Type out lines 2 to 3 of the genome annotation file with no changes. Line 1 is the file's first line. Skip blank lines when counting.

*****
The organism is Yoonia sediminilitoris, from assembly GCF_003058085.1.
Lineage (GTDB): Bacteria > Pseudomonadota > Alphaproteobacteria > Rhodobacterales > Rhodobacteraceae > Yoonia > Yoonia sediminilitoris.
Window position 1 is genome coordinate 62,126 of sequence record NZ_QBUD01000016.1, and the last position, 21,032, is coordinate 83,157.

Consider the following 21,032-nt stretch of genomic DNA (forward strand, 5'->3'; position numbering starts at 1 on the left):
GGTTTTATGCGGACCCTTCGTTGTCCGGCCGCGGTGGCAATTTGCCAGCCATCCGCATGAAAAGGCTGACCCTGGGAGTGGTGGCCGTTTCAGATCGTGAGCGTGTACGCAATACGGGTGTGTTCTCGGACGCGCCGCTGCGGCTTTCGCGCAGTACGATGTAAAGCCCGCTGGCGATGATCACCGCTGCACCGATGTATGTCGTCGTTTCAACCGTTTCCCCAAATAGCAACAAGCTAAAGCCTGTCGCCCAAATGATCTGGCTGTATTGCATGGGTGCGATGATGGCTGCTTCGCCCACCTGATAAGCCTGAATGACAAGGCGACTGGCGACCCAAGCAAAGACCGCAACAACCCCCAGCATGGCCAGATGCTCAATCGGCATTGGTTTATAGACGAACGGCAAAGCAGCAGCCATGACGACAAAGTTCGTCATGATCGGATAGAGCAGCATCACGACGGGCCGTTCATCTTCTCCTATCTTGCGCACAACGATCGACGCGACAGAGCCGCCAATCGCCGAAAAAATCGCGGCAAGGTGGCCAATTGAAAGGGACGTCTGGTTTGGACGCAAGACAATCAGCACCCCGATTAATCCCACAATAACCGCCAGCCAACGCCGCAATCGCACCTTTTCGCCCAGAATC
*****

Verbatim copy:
Lineage (GTDB): Bacteria > Pseudomonadota > Alphaproteobacteria > Rhodobacterales > Rhodobacteraceae > Yoonia > Yoonia sediminilitoris.
Window position 1 is genome coordinate 62,126 of sequence record NZ_QBUD01000016.1, and the last position, 21,032, is coordinate 83,157.